door east of the Pacific house.

Having relinquished all business of a public nature, the doctor is determined to
devote his entire ability and energy to the wants and comforts of his patients.
Being a Lycentiate and member of the State Medical Society of New Jersey, and
having had 13 years of an extensive practice (six of which have been devoted
almost exclusively to surgery) he feels satisfied that the wants of the
community are entirely supplied in an operation of a surgerical nature, as well
as medical advice.

Office in the same building of the hospital.  For further information and terms,
address by letter Dr. U.G. Warbass, Olympia, Washington Territory.

From advertisement appearing in Pioneer and Democrat newspaper, July 20, 1860.



My father, Dr. G. W. Ingham was a well-known physician and surgeon in Olympia
from 1891 to 1954.  He was born at the Ingham homestead in Algona, Iowa in 1868
the sixth of eight children.  Dad often told me how he had to use a rope to find
his way to the nearby barn during Iowa blizzards to feed the Ingham horse, “Old
Nell” and chop ice out of the barrel of water so the latter could get a drink.
As a youth, he was an active, muscular boy whose bosom pal was a Sioux Indian
youth.  They both earned pocket money shooting nickels out of the air with their
Sioux Indian arrows (1).

G.W.’s father was retired Civil War captain who started out as a surveyor and
finished life as Kossuth County banker and large Iowa farm owner.  He was the
first settler in Algona after negotiating United States purchase of northern
Iowa lands from the Sioux.  Dr. G.W., as a youth, developed great muscular
strength working on these farms.

After getting his degree in surveying from University of Iowa, Dr. Ingham spent
the hot Iowa summer carrying a heavy transit a mile at a time to establish
section corners.  “There must be a better way to earn a living” entered his mind
and led to his MD degree in medicine from University of Michigan in 1889.  In
the Fall of 1891, he started medical practice in the Chamber’s Building (4th &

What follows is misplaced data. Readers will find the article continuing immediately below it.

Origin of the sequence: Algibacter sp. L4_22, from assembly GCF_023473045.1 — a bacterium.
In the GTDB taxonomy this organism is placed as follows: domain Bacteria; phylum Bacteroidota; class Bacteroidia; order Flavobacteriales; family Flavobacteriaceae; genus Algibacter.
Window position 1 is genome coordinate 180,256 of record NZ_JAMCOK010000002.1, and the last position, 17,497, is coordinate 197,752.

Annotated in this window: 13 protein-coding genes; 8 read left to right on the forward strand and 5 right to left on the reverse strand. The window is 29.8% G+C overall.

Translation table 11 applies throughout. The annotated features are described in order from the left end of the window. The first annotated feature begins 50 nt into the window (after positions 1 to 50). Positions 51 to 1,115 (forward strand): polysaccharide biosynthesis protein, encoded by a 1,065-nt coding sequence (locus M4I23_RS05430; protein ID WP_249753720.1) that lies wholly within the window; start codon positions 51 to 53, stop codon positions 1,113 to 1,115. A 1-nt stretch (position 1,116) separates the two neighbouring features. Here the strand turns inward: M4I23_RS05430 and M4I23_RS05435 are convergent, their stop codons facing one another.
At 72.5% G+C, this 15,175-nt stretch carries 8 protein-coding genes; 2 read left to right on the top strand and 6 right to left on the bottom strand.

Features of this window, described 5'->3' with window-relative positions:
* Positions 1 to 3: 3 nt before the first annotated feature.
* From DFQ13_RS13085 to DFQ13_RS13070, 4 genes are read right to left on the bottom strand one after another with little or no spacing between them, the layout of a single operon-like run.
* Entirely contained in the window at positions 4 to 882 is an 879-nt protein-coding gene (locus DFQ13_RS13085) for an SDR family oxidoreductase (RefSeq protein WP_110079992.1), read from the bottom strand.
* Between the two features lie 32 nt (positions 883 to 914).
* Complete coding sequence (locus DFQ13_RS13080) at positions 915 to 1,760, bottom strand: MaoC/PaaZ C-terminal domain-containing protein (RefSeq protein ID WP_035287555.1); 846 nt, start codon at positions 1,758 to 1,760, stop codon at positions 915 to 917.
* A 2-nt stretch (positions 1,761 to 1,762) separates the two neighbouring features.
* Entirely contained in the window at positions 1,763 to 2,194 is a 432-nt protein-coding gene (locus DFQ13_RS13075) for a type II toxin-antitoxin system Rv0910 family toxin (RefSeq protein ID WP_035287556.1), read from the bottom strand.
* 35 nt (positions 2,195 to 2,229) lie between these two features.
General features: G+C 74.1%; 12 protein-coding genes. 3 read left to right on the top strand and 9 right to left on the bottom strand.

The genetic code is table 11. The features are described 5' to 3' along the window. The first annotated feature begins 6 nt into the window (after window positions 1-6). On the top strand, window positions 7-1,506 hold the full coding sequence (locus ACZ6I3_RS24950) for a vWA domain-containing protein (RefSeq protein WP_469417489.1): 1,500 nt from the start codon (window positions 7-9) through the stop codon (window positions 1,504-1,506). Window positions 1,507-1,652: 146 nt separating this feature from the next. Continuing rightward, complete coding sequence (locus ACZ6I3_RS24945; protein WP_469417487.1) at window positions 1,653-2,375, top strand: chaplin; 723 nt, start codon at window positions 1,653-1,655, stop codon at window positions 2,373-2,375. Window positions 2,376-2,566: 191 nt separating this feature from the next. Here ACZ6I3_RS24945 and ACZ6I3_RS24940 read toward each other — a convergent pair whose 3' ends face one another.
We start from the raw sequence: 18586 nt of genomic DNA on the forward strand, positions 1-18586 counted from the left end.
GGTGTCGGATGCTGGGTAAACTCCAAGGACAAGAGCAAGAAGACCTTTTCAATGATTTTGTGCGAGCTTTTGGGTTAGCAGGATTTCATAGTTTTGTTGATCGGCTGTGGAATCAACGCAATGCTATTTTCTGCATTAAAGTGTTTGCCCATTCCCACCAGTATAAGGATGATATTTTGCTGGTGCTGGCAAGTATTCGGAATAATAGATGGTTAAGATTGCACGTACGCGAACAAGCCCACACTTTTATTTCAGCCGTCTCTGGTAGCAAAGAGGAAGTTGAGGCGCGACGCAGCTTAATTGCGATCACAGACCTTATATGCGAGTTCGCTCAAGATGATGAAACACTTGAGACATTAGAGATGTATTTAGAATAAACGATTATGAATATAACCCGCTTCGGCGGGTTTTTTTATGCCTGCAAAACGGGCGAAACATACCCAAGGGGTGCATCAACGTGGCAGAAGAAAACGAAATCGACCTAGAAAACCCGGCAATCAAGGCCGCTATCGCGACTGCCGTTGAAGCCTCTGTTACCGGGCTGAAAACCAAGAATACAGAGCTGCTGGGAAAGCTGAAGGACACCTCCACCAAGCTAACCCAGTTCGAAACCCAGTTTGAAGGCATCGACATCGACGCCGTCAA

Main).  This was just before the depression of 1893, and his many letters to his
father are now on record at Henderson House in Tumwater filled with accurate
history of that era.

During the next 40 years, Dr. Ingham had a very busy medical practice which
included delivering many babies, taking care of St. Peter Hospital’s contracts
for care of injured loggers and serving on many medical activities (2).  His
hobbies included fly fishing (of which he was an expert) with Dr. P.J. Carlyon
on the Deschutes River, duck hunting with his Seattle friends at Nisqually and
McAllister Gun Clubs, and rummy games with his Shelton friends.  The latter
tried to keep his earned fees in town when he joined them at Bill Smith’s saloon
for a friendly game after making a medical call to that area.

Dr. Ingham married Emma Reed in 1895, took post-graduate work in Vienna 1907-08,
and became a pioneer expert in mastoid surgery in Olympia, for which he used
chloroform as anesthetic (3).   In addition to medicine, G.W. became heavily
involved in business which included Fredson Brothers Logging Company (Kamilche),
Olympia Knitting Mills, Reed-Ingham Investment Company with building of Liberty
Theater and Liberty Garage, and founder of Olympia Oyster Investment Company at
Oyster Bay.  The latter consumed much of his interest and time (4).

The severe economic depression of the 30s took its toll on Dr. Ingham’s business
ventures:  Knitting Mills became bankrupt in 1932; logging company closed down;
and oyster business nearly destroyed by pulp mill pollution and importation of
pests (5).

Ill health with multiple surgeries compounded Dr. Ingham’s problems during the
30s, from which he gradually recovered during the 40s and returned to limited
medical practice until his retirement in 1949.  A home fire in 1954 caused his
death on May 21.

The above is just a brief synopsis of the life of George William Ingham, whose
biography together with multiple pictures has been written for his descendant’s



Next to my father, I consider John Wilson Mowell the greatest doctor.  He
attended my mother (home delivery with aid of forceps and chloroform), and dad
carried on the resuscitation – but that’s another subject.

Dr. Mowell was born March 5, 1861 in Shemmokin, Pennsylvania but since his
parents moved to Missouri when he was five, he has been regarded here “J.W. from
Missouri” and lived a life true to that inquisitive “show me” spirit.  He
attended school at Dell until age 17, then taught school for four terms, then
entered normal school at Warrensburg, Missouri for a year.  In 1882, Dr. Mowell
married America Feaster in Lincoln, Missouri on December 26, and moved to St.
Louis where he worked as a shipping clerk for Brownell and Wight Car Company,
and later for Brown Woodworking Company.  In 1885, he entered Missouri Medical
College in that city and graduated with his MD in 1888.  While in school, he had
two sons:  Arthur who died from poliomyelitis at age one and Shelley.  The
marriage soon fell apart thereafter; Shelley stayed with his mother, and later
came to Olympia in 1902 to serve as cashier in C.J. Lord’s Capital National Bank
for many years.

After medical school, J.W. practiced a few months in Warsaw, Missouri, then Lind
Creek, Missouri, then visited awhile in Texas, and came October 7, 1890 to
Tumwater, alone, to live with his maternal aunt and start practice of medicine